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Proposed Rule

Federal Management Regulation; Art-in-Architecture

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Office of Government-wide Policy (OGP), General Services Administration (GSA).


Proposed rule.


GSA is proposing to amend the Federal Management Regulation (FMR) by revising its coverage of Art-in-Architecture. This proposed rule provides clarification to the policies that support the efforts to collect, manage, fund and commission fine art in Federal buildings.


Interested parties should submit written comments to the Regulatory Secretariat at one of the addresses shown below on or before September 8, 2015 to be considered in the formation of the final rule.


Submit comments in response to FMR Case 2015-102-3 by any of the following methods:

  • Submit comments via the Federal eRulemaking Portal by searching for “FMR Case 2015-102-3.” Select the link “Comment Now” that corresponds with “FMR Case 2015-102-3.” Follow the instructions provided at the “Comment Now” screen. Please include your name, company name (if any), and “FMR Case 2015-102-3 on your attached document.
  • Mail: General Services Administration, Regulatory Secretariat (MVCB), ATTN: Ms. Flowers, 1800 F Street NW., 2nd. Floor, Washington, DC 20405.

Instructions: Please submit comments only and cite FMR Case 2015-102-3, in all correspondence related to this case. All comments received will be posted without change to, including any personal and/or business confidential information provided.

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Ms. Aluanda Drain, Office of Government-wide Policy, Office of Asset and Transportation Management (MA), at Start Printed Page 39720202-501-1624, or by email at For information pertaining to status or publication schedules, contact the Regulatory Secretariat, at 202-501-4755. Please cite FMR Case 2015-102-3.

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A. Background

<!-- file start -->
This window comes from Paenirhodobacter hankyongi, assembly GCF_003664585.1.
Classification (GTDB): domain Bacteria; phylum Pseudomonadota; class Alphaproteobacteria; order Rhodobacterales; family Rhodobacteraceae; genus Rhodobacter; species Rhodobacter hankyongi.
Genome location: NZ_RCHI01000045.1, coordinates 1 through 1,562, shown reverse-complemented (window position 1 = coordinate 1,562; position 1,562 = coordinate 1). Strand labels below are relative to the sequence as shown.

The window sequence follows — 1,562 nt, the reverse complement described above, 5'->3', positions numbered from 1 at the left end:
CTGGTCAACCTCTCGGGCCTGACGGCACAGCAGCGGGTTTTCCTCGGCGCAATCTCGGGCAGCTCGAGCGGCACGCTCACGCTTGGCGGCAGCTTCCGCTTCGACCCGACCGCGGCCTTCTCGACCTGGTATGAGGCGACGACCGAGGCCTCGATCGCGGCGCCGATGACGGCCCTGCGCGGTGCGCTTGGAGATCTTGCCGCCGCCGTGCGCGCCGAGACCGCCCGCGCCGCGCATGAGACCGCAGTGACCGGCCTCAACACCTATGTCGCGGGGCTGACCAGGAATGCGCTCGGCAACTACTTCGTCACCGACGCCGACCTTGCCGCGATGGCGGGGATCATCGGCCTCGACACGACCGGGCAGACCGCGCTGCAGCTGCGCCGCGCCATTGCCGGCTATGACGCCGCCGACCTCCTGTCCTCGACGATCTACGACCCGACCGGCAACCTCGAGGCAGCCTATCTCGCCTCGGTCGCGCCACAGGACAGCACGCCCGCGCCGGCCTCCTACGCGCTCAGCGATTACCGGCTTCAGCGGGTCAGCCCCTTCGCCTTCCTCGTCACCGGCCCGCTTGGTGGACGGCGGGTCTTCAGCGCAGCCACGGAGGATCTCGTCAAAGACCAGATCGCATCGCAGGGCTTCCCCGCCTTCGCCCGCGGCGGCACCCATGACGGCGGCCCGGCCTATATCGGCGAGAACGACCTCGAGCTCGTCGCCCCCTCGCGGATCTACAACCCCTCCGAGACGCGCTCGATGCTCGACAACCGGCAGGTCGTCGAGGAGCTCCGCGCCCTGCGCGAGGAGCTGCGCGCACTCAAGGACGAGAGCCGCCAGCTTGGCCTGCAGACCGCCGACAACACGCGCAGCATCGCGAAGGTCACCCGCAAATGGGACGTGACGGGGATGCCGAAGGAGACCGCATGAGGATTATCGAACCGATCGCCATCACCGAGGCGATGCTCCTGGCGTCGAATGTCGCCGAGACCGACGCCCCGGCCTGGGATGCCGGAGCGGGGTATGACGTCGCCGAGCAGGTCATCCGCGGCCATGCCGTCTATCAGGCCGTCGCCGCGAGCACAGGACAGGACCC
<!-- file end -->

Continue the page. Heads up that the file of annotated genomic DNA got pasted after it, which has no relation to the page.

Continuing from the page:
As part of its regular cycle to review and update its real property policies, GSA is proposing to revise its policy on Art-in-Architecture that is located in FMR part 102-77 (41 CFR part 102-77). This part was last revised on November 8, 2005 at 70 FR 67847.

Proposed Changes

The proposed changes to FMR part 102-77 reflect an internal as well as an interagency collaborative effort. Major proposed changes include the following:

Section 102-77.10 recommends the practice of commissioning artwork and also requires that the art be the work of living American artists.

Section 102-77.20 proposes that to the maximum extent possible, agencies should collaborate with representatives of the client agency and with others who are tied to the project to commission the nation's most talented artists.

Section 102-77.25 calls for agencies to implement the Art-in-Architecture policies in a manner that receives national and local visibility to facilitate participation by a large and diverse group of American artists.

B. Executive Orders 12866 and 13563

Executive Orders (E.O.S.) 12866 and 13563 direct agencies to assess all costs and benefits of available regulatory alternatives and, if regulation is necessary, to select regulatory approaches that maximize net benefits (including potential economic, environmental, public health and safety effects, distributive impacts, and equity). E.O. 13563 emphasizes the importance of quantifying both costs and benefits, of reducing costs, of harmonizing rules, and of promoting flexibility. This is not a significant regulatory action, and therefore was not subject to review under Section 6(b) of E.O. 12866, Regulatory Planning and Review, dated September 30, 1993. This rule is not a major rule under 5 U.S.C. 804.